Sta Hungry Stay Foolish

Stay Hungry. Stay Foolish.

A blog by Leon Oudejans

Feeling incomplete

Having a purpose in life (see my July 26 blog) helps overcoming the feeling of being incomplete. That feeling will not be gone but it is remote. Remote enough not to bother you on a daily basis. Not feeling a purpose in life makes the feeling of being incomplete almost tangible. It is tempting to find purpose in being complete. Yet I have never felt more alone, lonely and/or incomplete than in a relationship that didn’t work.

The feeling of being incomplete is not as easy to explain as one might expect. It’s not a full-time feeling. At least in my case. It’s mostly a part-time feeling. Again, at least in my case. I think and feel that the feeling of incompleteness relates to the lack of a certain type of human contact. It is not family or friends that bring completeness. And it sure is not a random or regular physical encounter.

Feeling complete is about sharing intimate moments together in real time/life: a bed, a kiss, a laugh, a smell, a voice, and also music. Music, including its lyrics, is able to express some of our deepest feelings. Sharing music feels like being on the same wavelength. Not sharing a similar taste for music creates an immediate distance: how could (s)he not like my music?? I still remember a night in a Belgian hotel where the owner and a few of his guests & friends exchanged their musical preferences. I still dislike Rammstein’s “Bück Dich” but remembering Luc’s joyful face still makes me smile.

More and more, we share virtual – rather than real time/life – moments as our friends live all over the country, continent or planet. I dislike long distance relationships as it only brings one of the four cornerstones for a healthy relationship, being communication. Intimacy, respect and trust are hard to build from a distance. You may feel complete for a short time (e.g., during communication) but then emptiness returns. The feeling of emptiness brings doubt. Doubt erodes hope and trust.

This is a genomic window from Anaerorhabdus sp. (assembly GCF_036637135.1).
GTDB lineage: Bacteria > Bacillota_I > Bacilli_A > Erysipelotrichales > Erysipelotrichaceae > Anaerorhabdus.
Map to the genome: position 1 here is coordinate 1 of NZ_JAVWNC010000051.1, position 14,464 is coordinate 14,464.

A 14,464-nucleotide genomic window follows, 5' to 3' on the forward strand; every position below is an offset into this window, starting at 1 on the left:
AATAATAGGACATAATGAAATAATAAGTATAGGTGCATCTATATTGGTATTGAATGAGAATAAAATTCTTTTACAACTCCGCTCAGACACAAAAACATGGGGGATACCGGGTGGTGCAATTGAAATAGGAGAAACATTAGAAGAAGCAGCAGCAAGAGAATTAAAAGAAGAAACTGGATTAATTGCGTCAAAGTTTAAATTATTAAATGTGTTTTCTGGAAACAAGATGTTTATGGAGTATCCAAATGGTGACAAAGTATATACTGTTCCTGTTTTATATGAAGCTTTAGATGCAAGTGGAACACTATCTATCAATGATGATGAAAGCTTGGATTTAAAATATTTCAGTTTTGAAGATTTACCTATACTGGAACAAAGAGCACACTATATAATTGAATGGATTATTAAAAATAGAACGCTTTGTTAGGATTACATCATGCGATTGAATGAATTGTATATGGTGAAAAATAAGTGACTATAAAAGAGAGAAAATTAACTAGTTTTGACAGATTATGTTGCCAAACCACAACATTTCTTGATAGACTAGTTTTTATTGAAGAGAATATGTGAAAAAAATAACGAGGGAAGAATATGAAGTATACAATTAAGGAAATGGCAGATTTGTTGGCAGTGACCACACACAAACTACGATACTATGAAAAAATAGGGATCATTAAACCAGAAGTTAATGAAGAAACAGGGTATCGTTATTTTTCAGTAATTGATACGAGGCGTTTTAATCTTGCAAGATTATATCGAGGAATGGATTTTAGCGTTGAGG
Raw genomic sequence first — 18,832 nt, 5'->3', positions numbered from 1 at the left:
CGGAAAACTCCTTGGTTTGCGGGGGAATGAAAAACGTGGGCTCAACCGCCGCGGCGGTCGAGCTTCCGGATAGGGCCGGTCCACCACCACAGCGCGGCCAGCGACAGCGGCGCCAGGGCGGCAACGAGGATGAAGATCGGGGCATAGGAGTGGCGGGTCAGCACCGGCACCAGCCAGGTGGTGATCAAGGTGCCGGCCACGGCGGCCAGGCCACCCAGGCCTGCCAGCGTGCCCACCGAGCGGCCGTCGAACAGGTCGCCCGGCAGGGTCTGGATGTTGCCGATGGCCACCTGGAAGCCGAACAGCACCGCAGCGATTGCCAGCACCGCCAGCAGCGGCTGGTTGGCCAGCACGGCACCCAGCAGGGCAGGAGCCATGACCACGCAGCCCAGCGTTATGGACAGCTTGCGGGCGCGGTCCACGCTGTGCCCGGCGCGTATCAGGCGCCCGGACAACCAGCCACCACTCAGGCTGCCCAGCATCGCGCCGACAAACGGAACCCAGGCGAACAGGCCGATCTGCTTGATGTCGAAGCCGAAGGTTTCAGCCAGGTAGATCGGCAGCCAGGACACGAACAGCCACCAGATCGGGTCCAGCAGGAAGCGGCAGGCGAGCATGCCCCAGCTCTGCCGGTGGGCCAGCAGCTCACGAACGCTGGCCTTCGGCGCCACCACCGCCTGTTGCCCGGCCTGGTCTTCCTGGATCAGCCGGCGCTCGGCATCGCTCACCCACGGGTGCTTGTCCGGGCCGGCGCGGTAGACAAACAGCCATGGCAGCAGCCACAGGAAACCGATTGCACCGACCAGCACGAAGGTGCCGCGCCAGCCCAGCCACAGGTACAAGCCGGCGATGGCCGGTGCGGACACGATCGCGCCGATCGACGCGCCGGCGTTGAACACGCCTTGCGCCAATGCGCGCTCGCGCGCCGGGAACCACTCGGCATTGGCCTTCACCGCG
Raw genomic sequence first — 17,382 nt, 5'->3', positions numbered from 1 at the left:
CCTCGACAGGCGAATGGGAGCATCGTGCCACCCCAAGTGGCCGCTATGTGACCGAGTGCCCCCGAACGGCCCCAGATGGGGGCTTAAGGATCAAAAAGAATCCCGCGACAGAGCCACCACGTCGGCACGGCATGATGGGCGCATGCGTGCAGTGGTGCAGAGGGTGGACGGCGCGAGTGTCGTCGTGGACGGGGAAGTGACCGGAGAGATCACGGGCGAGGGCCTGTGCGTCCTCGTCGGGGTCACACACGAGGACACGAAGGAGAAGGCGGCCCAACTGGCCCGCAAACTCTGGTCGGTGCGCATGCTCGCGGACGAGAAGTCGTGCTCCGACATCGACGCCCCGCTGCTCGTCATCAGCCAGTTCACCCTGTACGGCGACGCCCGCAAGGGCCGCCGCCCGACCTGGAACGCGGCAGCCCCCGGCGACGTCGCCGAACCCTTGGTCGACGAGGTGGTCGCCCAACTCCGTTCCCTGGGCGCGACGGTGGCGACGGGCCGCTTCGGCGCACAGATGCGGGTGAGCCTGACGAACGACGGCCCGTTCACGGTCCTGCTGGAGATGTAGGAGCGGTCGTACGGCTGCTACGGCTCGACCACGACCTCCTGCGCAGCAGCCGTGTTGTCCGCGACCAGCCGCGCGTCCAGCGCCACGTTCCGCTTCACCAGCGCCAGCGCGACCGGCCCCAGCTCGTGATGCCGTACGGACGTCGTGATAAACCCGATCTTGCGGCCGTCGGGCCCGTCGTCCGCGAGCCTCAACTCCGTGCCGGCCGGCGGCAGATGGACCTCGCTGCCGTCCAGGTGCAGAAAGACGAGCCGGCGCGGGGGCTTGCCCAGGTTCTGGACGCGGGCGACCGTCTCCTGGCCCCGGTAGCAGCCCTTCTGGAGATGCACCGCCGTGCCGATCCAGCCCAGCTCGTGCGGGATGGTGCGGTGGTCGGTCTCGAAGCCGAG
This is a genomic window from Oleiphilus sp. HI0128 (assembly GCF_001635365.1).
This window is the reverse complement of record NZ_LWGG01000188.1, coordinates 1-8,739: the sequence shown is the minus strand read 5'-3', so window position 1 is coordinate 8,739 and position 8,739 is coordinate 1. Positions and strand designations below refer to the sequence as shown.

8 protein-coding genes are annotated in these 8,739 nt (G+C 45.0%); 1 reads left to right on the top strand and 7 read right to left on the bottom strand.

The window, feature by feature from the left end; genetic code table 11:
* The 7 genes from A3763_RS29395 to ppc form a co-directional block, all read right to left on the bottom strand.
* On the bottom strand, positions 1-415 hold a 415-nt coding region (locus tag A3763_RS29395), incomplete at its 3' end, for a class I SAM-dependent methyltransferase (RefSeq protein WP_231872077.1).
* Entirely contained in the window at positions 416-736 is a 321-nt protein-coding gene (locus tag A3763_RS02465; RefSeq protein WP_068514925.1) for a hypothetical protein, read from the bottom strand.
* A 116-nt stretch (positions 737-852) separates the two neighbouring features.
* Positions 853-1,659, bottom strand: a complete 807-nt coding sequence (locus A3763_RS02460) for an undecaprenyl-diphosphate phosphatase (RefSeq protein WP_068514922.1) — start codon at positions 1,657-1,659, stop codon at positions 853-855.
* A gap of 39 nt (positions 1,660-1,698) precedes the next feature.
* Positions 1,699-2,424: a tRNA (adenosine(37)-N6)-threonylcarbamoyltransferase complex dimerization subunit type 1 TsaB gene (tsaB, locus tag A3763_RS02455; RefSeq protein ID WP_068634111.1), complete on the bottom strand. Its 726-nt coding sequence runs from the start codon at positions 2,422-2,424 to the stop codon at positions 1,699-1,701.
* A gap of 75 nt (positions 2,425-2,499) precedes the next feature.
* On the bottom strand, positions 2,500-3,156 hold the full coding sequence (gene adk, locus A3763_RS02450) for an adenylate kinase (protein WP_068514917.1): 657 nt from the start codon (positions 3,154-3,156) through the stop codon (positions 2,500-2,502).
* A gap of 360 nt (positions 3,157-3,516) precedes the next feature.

Feeling complete also needs to be a 2-way street to make it last. It’s not easy feeling complete while the other person feels – or acts – incomplete (e.g., online chatting). In an optimal situation these two people do not NEED to be together but WANT to be together. Needing someone arises from lacking another purpose in life and may easily lead to a feeling of desperation. Desperation does not go well with feeling complete.

Feeling incomplete is easily confused with being alone and/or loneliness. Some people have plenty of contact with family and friends, do not feel alone or lonely, and still feel incomplete. I’m alone most of the time but hardly ever feel lonely and only feel incomplete occasionally, when there’s too much time. The common denominator is that we do not have someone to share things with.

Getting adjusted to being alone is rather easy I must say. Loneliness expresses the pain of being alone while solitude expresses the glory of being alone (Paul Tillich). The feeling of incompleteness is not one that you can adjust to or alter in your mind. It’s a feeling of missing your “significant other“, whether unknown or known (e.g., after the demise of a lifelong partner).

I think and feel that there is only one way to suppress the feeling of incompleteness: a strong sense of purpose. Working overtime each evening is not equal to a strong sense of purpose. The feeling of incompleteness may even hit you harder in the face. Having a strong sense of purpose in life brings so much drive and determination that sharing that with someone else may actually feel like a waste of time. Time then becomes the constraint in life. So much to do, and so little time left. 

“Every heart sings a song, incomplete, until another heart whispers back. At the touch of a lover, everyone becomes a poet.” Plato


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